In this review essay, Thomas Berry's The Great Work is contextualized within Berry's overarching cosmological project. Special attention is paid to Berry's critique of economic corporations, as well as his interpretation of globalization and his assessment of an alleged decline of the nation state, claims that run counter to certain contemporary social scientific research offering more complex depictions of such phenomena. The critique of democracy in Berry's work, and its potential implications, is also critically addressed.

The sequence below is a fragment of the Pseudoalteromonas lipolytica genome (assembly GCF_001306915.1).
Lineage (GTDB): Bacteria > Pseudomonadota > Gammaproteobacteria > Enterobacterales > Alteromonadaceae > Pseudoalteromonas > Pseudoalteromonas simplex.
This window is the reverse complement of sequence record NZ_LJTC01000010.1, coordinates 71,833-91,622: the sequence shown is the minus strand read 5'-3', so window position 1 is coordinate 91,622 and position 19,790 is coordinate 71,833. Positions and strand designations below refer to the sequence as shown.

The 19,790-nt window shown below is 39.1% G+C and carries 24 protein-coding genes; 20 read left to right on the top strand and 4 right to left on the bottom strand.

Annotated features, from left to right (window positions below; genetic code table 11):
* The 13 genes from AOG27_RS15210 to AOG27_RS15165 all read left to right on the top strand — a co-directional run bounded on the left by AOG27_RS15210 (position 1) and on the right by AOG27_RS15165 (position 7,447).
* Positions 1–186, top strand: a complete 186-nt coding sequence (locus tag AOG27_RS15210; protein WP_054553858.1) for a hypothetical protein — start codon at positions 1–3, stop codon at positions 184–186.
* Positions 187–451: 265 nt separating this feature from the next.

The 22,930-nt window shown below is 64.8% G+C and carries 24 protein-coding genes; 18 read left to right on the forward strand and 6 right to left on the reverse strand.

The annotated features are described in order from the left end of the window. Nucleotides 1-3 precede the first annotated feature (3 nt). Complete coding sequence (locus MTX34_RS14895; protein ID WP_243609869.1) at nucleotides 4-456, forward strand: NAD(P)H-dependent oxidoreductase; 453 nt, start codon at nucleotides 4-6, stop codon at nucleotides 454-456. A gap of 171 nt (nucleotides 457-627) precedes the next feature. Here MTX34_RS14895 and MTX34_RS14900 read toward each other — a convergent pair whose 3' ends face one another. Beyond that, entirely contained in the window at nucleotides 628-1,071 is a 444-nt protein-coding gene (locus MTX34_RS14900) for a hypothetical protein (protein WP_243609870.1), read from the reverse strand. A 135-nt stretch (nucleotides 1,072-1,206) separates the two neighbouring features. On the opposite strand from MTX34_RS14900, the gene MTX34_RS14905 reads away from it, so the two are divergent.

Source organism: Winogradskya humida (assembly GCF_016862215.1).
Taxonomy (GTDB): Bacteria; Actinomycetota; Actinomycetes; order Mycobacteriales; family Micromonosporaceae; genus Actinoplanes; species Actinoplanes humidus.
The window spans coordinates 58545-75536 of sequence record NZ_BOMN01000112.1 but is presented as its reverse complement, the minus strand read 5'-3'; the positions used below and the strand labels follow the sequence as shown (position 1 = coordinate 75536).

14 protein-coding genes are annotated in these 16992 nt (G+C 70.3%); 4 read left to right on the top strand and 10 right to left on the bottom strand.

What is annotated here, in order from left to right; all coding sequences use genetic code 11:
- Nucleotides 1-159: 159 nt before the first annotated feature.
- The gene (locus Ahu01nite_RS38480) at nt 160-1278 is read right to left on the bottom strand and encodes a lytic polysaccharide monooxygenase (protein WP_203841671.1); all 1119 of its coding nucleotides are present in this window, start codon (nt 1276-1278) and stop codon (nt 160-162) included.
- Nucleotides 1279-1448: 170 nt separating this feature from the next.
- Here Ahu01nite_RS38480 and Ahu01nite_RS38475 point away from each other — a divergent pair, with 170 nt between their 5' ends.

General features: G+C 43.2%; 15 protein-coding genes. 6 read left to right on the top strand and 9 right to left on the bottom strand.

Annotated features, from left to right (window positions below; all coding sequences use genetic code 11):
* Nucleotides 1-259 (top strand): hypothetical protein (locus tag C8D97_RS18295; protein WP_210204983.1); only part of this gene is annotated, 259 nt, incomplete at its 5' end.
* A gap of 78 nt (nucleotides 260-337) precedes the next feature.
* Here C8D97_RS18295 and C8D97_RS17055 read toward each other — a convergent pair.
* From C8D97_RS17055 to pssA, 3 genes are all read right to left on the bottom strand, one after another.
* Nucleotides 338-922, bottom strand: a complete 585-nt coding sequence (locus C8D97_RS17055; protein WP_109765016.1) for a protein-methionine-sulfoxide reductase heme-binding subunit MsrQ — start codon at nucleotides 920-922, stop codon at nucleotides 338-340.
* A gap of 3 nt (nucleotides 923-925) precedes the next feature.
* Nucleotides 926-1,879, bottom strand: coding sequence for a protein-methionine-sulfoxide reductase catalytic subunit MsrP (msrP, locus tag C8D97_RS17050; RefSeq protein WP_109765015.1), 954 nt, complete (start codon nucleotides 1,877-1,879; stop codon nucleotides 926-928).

"What happens to the outer world happens to the inner world," Berry avers. "If the outer world is diminished in its grandeur than the emotional, imaginative, intellectual, and spiritual life of the human is diminished or extinguished" (p. 200).
Our inner being will die if we continue to transform natural beauty into the soul-deadening, concrete-laden, box-store landscapes of a consumer society. "Our quest for wonderworld," Berry tersely observes, "is creating a waste-world" (p. 68). "Without the soaring birds, the great forests, the sounds and coloration of the insects, the free-flowing streams, the flowering fields, the sight of the clouds by day and the stars at night, we become impoverished in all that makes us human" (p. 200).